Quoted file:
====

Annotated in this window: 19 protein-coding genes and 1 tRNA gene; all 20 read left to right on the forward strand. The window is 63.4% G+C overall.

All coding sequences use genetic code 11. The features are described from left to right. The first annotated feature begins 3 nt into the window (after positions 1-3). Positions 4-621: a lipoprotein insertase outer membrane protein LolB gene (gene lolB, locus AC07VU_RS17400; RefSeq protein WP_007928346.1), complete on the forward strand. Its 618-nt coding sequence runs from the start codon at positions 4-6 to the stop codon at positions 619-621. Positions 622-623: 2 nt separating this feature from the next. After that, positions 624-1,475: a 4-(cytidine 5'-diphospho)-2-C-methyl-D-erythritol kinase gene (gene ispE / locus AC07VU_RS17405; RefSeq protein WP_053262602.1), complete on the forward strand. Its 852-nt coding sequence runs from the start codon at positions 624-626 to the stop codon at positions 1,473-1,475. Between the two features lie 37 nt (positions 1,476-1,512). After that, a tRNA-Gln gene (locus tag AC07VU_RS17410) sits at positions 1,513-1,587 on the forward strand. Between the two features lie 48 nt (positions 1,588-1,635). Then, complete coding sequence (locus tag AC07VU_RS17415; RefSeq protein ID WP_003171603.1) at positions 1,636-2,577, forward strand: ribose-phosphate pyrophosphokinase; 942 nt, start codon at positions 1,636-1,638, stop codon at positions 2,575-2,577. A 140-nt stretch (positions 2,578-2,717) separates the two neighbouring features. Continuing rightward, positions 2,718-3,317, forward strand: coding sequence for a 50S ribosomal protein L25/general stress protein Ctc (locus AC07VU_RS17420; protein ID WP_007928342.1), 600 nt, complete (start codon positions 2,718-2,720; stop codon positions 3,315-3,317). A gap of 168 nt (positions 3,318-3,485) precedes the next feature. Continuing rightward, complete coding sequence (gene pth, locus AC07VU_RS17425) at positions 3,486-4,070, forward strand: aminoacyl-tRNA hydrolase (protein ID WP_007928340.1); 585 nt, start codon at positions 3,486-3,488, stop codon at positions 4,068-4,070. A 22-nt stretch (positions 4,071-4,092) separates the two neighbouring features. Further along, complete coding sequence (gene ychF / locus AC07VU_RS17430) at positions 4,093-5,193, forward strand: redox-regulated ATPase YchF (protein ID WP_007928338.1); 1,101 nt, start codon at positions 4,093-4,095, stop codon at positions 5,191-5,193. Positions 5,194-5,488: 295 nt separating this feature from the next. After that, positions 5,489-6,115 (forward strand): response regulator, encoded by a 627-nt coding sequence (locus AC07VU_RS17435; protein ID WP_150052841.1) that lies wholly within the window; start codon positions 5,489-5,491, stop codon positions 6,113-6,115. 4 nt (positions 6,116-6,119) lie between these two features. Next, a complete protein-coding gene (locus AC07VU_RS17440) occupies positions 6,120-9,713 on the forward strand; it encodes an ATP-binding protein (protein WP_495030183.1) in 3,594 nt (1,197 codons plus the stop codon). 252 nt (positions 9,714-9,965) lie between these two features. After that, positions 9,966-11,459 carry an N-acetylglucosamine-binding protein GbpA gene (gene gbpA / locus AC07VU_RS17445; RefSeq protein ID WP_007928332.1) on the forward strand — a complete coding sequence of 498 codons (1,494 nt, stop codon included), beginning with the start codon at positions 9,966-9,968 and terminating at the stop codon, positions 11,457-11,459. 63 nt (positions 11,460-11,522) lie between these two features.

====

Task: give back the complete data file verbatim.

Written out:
Annotated in this window: 19 protein-coding genes and 1 tRNA gene; all 20 read left to right on the forward strand. The window is 63.4% G+C overall.

All coding sequences use genetic code 11. The features are described from left to right. The first annotated feature begins 3 nt into the window (after positions 1-3). Positions 4-621: a lipoprotein insertase outer membrane protein LolB gene (gene lolB, locus AC07VU_RS17400; RefSeq protein WP_007928346.1), complete on the forward strand. Its 618-nt coding sequence runs from the start codon at positions 4-6 to the stop codon at positions 619-621. Positions 622-623: 2 nt separating this feature from the next. After that, positions 624-1,475: a 4-(cytidine 5'-diphospho)-2-C-methyl-D-erythritol kinase gene (gene ispE / locus AC07VU_RS17405; RefSeq protein WP_053262602.1), complete on the forward strand. Its 852-nt coding sequence runs from the start codon at positions 624-626 to the stop codon at positions 1,473-1,475. Between the two features lie 37 nt (positions 1,476-1,512). After that, a tRNA-Gln gene (locus tag AC07VU_RS17410) sits at positions 1,513-1,587 on the forward strand. Between the two features lie 48 nt (positions 1,588-1,635). Then, complete coding sequence (locus tag AC07VU_RS17415; RefSeq protein ID WP_003171603.1) at positions 1,636-2,577, forward strand: ribose-phosphate pyrophosphokinase; 942 nt, start codon at positions 1,636-1,638, stop codon at positions 2,575-2,577. A 140-nt stretch (positions 2,578-2,717) separates the two neighbouring features. Continuing rightward, positions 2,718-3,317, forward strand: coding sequence for a 50S ribosomal protein L25/general stress protein Ctc (locus AC07VU_RS17420; protein ID WP_007928342.1), 600 nt, complete (start codon positions 2,718-2,720; stop codon positions 3,315-3,317). A gap of 168 nt (positions 3,318-3,485) precedes the next feature. Continuing rightward, complete coding sequence (gene pth, locus AC07VU_RS17425) at positions 3,486-4,070, forward strand: aminoacyl-tRNA hydrolase (protein ID WP_007928340.1); 585 nt, start codon at positions 3,486-3,488, stop codon at positions 4,068-4,070. A 22-nt stretch (positions 4,071-4,092) separates the two neighbouring features. Further along, complete coding sequence (gene ychF / locus AC07VU_RS17430) at positions 4,093-5,193, forward strand: redox-regulated ATPase YchF (protein ID WP_007928338.1); 1,101 nt, start codon at positions 4,093-4,095, stop codon at positions 5,191-5,193. Positions 5,194-5,488: 295 nt separating this feature from the next. After that, positions 5,489-6,115 (forward strand): response regulator, encoded by a 627-nt coding sequence (locus AC07VU_RS17435; protein ID WP_150052841.1) that lies wholly within the window; start codon positions 5,489-5,491, stop codon positions 6,113-6,115. 4 nt (positions 6,116-6,119) lie between these two features. Next, a complete protein-coding gene (locus AC07VU_RS17440) occupies positions 6,120-9,713 on the forward strand; it encodes an ATP-binding protein (protein WP_495030183.1) in 3,594 nt (1,197 codons plus the stop codon). 252 nt (positions 9,714-9,965) lie between these two features. After that, positions 9,966-11,459 carry an N-acetylglucosamine-binding protein GbpA gene (gene gbpA / locus AC07VU_RS17445; RefSeq protein ID WP_007928332.1) on the forward strand — a complete coding sequence of 498 codons (1,494 nt, stop codon included), beginning with the start codon at positions 9,966-9,968 and terminating at the stop codon, positions 11,457-11,459. 63 nt (positions 11,460-11,522) lie between these two features.